John Roberts’ Sits Still
by Sean T. Byrnes
One of the more amusing developments of Thursday’s Supreme Court decision on the Affordable Care Act was the efforts of the nation’s aggressively self policed political movements try to either welcome Chief Justice John Roberts into their fold or to expel him for ideological high crimes and misdemeanors. Conservatives on the one hand, were busy reconciling with the fact that their judicial Queen of Spades might have just switched from trump to liability, “if Roberts believes this tactic avoids damage to the constitution” National Review complained yesterday, “he is mistaken.” Liberals on NPR and in the New York Times, meanwhile, could barely maintain the reserved tone required for their news “analysis” to ponder whether Roberts will prove another Earl Warren or David Souter. It was as if Roberts was sitting at his lunch table, eating and reading (hopefully) how to better administer the oath of office, unaware as the other middle schoolers hurriedly switched tables around him to reflect the new political alignment.
However one pictures it, the image of Roberts sitting still is the proper one. For all the surprise registered at his decision yesterday, Roberts’ ruling was no departure from the judicial philosophy he has long articulated. Indeed, despite upholding one of the more progressive acts of legislation in a generation, Roberts’ judgment was itself fundamentally conservative. And with the ACA’s ultimate fate to be determined in November (for the bill would not survive a Romney landslide that had considerable congressional coattails), it’s not unreasonable to think that the ruling’s conservatism will be remembered as much as what it decided.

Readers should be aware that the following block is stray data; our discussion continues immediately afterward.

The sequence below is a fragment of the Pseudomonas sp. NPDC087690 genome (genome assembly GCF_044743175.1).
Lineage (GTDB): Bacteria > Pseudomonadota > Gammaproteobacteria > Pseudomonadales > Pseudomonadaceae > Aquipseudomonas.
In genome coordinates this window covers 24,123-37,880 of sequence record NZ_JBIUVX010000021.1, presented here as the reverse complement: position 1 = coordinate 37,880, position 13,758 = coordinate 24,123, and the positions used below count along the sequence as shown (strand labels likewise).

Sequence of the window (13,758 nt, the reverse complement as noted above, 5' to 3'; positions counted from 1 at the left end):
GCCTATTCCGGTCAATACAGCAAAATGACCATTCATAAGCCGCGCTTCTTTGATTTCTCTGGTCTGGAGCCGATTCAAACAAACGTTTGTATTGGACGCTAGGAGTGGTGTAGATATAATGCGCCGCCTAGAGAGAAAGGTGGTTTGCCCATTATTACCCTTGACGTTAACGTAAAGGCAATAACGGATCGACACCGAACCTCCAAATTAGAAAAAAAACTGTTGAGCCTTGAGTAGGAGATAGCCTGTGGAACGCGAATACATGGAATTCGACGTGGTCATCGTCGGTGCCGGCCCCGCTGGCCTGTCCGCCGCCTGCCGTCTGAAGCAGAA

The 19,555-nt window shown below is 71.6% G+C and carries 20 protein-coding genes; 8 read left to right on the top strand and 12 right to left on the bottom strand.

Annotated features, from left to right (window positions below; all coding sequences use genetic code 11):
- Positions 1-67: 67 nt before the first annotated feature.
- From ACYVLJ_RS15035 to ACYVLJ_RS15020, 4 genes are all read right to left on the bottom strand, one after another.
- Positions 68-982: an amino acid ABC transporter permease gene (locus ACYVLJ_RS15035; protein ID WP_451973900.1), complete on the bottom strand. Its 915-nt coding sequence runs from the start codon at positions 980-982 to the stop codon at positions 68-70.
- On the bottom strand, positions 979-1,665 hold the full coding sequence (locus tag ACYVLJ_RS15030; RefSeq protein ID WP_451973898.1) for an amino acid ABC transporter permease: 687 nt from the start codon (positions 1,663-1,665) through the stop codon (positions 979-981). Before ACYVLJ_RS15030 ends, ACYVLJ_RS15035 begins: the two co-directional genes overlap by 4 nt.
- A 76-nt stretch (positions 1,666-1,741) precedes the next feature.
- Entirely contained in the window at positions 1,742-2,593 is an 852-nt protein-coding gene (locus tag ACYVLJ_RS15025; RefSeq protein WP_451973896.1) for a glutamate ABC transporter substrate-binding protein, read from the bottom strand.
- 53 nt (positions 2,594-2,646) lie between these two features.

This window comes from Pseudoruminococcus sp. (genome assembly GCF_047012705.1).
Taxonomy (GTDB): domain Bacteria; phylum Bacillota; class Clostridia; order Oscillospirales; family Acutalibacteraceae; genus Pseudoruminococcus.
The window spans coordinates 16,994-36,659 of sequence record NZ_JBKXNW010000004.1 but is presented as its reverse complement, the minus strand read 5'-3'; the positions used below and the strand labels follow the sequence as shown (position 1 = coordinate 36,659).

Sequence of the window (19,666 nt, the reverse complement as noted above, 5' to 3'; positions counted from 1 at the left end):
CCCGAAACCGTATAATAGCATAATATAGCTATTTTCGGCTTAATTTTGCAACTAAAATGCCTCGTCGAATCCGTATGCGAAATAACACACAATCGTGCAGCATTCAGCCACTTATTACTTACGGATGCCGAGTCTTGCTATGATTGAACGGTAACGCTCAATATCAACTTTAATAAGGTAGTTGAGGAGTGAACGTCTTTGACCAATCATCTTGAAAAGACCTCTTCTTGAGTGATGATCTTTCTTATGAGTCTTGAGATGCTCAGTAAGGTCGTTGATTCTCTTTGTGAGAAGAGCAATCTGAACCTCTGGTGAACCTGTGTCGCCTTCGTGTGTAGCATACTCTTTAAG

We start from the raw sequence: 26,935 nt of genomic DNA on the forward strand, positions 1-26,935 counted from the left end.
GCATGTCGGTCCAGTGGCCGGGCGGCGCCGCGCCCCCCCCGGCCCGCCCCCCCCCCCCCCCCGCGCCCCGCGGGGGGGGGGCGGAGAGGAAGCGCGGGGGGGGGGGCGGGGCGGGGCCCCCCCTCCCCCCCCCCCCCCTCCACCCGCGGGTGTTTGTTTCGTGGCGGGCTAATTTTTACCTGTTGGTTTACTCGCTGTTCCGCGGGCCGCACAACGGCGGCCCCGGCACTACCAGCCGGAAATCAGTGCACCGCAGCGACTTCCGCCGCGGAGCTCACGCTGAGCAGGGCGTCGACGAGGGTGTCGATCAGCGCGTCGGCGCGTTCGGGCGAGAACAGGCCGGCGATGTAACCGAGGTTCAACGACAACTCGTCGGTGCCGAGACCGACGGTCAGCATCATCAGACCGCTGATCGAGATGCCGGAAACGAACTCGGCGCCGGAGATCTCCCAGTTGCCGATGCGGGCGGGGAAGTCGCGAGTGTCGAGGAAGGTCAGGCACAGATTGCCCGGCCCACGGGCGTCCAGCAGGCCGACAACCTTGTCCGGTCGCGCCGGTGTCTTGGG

To begin with, the decision in National Federation of Independent Business v. Sebelius (an unfortunately clumsy name for a landmark case) was a model of judicial restraint. Conservatives have been talking about this for years and for Roberts at least it appears to truly be a principle – rather than a conveniently universal sounding means for rejecting court decisions one doesn’t like. The Chief Justice refused to overturn a major piece of legislation enacted by Congress as long as it was plausibly Constitutional under existing precedent and understanding of the law (in this case, Congress’s right to levy taxes). Echoing his pragmatically conservative predecessor, Oliver Wendell Homes Jr., Roberts offered that “when a court confronts an unconstitutional statute, its endeavor must be to conserve, not destroy, the legislation.” Thus Roberts avoided finding any new powers or rights (like the infamous “right to privacy” of Roe v. Wade), respecting both the separation of powers and the legislative process. In doing so he avoided the chaos that would come with a summary dismissal of so major – and again, plausibly Constitutional – a law and the resultant undermining of the reputation of the court and the entire Constitutional system. That Roberts would err on the side of Congress should not be a surprise, he warned us of this during his confirmation hearing: “It is not our [the court’s] job,” he said at the time, “to protect the people from the consequences of their political choices.”